ATLANTA, Ga., — West Virginia’s January water crisis captured the attention of the nation’s news networks for a day or two, but it has been on the minds of local health officials across the country ever since. Thursday, West Virginia’s leading responders to the contamination in January were part of a panel discussion in Atlanta before the National Association of City and County Health Officials Conference.
“Everybody wants to know not only what happened here, but be able to understand what they can do in their communities to better prepare to respond to something like this,” said Kanawha Charleston Health Department Director Dr. Rahul Gupta.
The most groundbreaking revelations in the plenary session came from Dr. Andrew Whelton who headed the WVTAP project following the chemical spill at Freedom Industries. New information about a National Science Foundation Study was posted to the Whelton Group’s website ahead of the session.
“CRUDE MCHM was much more toxic to the freshwater indicator organism Daphnia magna than what Eastman Chemical Company found in their 1998 study.”
The information further stated:
“By applying a 48 hour exposure test, an effective concentration (EC50) of CRUDE MCHM of about 50 mg/L and a No Observed Effect Level (NOEC) of 6.25 mg/L. In contrast, Eastman Chemical Company’s 1998 report cited an EC50 of 98.1 mg/L and NOEC of 50 mg/L. The lower the EC50 and NOEC, the less amount of CRUDE MCHM is needed to cause toxicity.”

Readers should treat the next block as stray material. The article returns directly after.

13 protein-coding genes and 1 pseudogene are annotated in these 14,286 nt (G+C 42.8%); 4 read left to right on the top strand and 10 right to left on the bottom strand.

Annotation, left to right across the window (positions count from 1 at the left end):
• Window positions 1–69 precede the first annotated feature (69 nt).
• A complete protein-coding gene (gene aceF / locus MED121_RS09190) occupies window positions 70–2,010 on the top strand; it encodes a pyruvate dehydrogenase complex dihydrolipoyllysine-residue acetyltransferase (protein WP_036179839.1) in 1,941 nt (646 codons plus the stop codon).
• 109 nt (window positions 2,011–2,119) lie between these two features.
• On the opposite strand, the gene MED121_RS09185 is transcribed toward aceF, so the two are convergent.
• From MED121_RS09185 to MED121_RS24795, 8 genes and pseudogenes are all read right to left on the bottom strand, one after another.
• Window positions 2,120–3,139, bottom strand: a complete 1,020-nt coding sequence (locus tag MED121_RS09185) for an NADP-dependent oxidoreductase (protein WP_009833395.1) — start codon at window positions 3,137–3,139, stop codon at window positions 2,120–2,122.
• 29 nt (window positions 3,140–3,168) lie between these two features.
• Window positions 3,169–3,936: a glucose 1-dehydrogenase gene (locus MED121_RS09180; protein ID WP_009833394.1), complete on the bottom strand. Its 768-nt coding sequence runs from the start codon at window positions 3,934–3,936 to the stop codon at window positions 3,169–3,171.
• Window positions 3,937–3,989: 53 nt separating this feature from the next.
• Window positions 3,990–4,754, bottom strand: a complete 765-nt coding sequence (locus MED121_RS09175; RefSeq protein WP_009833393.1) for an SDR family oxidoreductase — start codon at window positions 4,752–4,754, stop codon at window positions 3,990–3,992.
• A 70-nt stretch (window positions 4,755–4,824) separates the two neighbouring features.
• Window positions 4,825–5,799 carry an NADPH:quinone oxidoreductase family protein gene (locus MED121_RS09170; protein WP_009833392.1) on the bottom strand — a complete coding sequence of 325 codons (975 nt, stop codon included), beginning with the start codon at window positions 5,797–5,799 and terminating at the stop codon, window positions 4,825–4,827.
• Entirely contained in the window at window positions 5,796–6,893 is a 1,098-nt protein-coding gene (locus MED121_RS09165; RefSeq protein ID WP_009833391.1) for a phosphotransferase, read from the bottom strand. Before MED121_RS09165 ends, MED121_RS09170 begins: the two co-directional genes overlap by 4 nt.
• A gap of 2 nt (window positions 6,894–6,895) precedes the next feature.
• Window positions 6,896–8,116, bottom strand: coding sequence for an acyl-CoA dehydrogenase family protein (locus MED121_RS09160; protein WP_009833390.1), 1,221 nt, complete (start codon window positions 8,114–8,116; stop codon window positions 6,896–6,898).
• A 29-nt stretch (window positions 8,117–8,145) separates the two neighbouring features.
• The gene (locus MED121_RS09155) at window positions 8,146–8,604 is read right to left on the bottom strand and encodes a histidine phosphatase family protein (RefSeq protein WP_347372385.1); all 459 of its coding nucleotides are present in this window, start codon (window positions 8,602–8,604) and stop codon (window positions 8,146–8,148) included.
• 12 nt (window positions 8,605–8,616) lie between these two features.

“Further complicating toxicity data reported by Eastman Chemical Company is that on their own CRUDE MSDS sheets from 2005 and 2011 the NOEC value reported was actually 40 mg/L, not 50 mg/L as they reported in the 1998 toxicity testing final report.”
Gupta and Whelton were joined by state Adjutant General James Hoyer and officials from the University of Charleston School of Pharmacy. Gupta said the organization wanted to spotlight West Virginia’s water crisis to learn from the response, but he said he was glad to get the chance because of the opportunity to keep his call for extensive medical monitoring on the front burner.
“We’re working and showcasing what we’ve done to the nation as we speak this week,” said Gupta. “Hopefully, it will get the attention it needs to have long term medical monitoring in a meaningful manner.”
Gupta said the audience and location matters. Atlanta is the home of the Centers for Disease Control and many of the CDC personnel were among those listening at the conference.